As engineers roll out a new generation of antennas to support fifth-generation (5G) data networks, businesses are already seeking ways to leverage the high-speed wireless technology for enhanced supply chain visibility. However, they’re running into at least one challenge: finding a source of power for the multitudes of internet of things (IoT) sensors needed for tracking. Now, one developer says it has come up with a solution: ultra-thin, flexible printed batteries.
That company, Imprint Energy, has developed ZinCore batteries, a line of zinc-based units that it says can “power innovation, connectivity, and 5G cellular systems” in sectors like logistics, medical devices, food and beverage, pharmaceuticals, and agriculture. The Alameda, California-based firm claims its batteries provide more power in less physical space than current options and can withstand the rigors of both hot environments and cold chain storage.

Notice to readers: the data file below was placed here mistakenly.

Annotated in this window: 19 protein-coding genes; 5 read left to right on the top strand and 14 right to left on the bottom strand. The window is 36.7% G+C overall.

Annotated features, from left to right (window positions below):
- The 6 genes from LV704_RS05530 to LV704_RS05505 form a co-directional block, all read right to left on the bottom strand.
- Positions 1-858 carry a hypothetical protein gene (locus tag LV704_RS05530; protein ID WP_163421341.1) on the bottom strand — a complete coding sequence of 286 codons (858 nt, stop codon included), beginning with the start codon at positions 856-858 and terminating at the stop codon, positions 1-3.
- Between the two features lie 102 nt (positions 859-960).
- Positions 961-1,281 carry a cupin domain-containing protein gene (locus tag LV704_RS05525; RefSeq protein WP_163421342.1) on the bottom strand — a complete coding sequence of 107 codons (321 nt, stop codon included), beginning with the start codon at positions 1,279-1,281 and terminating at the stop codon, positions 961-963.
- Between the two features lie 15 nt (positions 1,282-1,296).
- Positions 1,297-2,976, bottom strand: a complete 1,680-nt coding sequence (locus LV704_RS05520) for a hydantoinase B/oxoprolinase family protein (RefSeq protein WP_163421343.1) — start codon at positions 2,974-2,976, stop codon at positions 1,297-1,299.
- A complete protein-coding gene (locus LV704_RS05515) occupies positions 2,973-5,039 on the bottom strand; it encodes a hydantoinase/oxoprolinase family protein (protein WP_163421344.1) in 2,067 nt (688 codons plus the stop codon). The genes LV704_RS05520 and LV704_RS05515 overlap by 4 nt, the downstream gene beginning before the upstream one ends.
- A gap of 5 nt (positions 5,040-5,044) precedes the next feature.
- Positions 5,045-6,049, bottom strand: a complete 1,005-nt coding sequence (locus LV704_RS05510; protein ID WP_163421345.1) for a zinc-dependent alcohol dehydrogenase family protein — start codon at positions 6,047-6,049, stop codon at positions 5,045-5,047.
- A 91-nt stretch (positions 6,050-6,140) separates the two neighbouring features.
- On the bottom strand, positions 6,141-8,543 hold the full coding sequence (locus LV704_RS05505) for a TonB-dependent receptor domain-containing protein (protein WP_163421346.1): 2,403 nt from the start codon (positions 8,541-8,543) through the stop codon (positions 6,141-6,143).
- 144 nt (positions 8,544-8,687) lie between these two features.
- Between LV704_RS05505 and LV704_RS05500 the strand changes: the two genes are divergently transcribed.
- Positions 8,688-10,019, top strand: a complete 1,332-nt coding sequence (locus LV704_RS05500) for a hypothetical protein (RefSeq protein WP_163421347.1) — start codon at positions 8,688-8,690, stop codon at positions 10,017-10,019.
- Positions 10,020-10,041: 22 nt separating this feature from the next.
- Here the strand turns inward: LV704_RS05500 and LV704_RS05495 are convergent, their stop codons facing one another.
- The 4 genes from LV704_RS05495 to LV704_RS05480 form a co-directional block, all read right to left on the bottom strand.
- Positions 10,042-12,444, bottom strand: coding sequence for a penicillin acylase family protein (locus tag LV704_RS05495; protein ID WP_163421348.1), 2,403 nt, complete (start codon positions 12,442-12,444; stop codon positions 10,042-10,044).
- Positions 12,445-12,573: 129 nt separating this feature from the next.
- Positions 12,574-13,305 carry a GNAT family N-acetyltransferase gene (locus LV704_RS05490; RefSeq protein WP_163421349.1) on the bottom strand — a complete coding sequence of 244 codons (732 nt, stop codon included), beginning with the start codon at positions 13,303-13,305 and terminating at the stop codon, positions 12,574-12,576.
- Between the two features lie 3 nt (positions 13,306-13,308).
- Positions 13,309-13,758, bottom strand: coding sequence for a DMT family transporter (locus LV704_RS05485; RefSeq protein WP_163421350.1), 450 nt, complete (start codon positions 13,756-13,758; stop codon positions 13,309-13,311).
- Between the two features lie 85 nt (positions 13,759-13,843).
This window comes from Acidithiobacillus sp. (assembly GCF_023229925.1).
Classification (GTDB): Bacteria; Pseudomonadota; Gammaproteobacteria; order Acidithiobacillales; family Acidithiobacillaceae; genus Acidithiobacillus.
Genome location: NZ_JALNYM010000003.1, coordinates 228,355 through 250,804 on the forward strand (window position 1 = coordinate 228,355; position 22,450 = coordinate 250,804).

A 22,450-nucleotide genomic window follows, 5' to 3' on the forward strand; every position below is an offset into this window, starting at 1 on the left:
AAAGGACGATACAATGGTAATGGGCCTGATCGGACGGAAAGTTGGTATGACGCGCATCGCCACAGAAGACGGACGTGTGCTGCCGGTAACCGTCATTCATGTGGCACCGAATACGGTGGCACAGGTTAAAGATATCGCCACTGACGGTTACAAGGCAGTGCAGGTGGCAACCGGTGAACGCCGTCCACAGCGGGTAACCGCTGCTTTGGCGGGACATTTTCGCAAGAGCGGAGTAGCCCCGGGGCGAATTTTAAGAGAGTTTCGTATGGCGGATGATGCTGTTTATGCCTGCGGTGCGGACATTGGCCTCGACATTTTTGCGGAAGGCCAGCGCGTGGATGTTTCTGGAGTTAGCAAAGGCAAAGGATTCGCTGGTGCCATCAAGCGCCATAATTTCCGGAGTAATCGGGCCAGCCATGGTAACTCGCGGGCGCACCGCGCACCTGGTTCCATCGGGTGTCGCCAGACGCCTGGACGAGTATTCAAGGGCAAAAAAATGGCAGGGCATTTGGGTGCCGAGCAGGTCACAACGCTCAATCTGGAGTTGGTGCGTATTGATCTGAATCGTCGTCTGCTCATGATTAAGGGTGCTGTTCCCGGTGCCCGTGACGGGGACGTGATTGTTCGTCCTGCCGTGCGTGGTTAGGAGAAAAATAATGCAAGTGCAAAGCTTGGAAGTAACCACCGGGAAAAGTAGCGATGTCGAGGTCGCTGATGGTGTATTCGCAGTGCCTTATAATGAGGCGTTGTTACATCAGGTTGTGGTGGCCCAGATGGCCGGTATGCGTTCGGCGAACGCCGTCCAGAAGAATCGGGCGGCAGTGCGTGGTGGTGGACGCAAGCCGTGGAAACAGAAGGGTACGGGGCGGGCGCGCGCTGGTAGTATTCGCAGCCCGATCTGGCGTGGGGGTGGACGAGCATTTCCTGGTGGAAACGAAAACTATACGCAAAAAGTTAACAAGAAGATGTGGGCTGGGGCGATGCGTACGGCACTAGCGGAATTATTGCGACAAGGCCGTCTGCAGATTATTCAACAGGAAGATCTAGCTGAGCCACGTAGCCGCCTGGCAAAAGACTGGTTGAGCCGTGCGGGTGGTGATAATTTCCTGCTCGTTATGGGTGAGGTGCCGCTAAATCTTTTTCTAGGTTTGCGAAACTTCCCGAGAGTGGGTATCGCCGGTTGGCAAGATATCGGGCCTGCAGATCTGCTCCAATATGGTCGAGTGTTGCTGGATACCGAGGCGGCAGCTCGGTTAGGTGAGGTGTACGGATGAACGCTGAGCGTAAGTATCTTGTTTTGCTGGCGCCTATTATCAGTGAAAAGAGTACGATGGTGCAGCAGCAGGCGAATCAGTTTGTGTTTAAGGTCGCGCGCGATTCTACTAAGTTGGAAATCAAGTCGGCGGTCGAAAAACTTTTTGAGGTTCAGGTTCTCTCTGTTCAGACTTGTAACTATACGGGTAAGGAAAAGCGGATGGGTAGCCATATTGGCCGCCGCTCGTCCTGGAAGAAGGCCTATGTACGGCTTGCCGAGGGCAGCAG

Compared with conventional lithium batteries, the ZinCore cells are thinner and more flexible, with a width of 1.0 mm (0.04 inches) and a bending diameter of three inches, the company says. It also notes that its customizable, printed manufacturing process allows for the large-scale production of batteries that fit the exact shape and size requirements of the user’s unique project design needs—such as smart labels or IoT wearables.
“ZinCore’s power density and thin, flexible, customizable design will power innovation and new connectivity,” Imprint Energy CEO Christine Ho said in a release. “We’re excited to see the impact ZinCore will make in cold chain logistics, pharma, medical devices, food and beverage supply chains, and track-and-trace [applications].”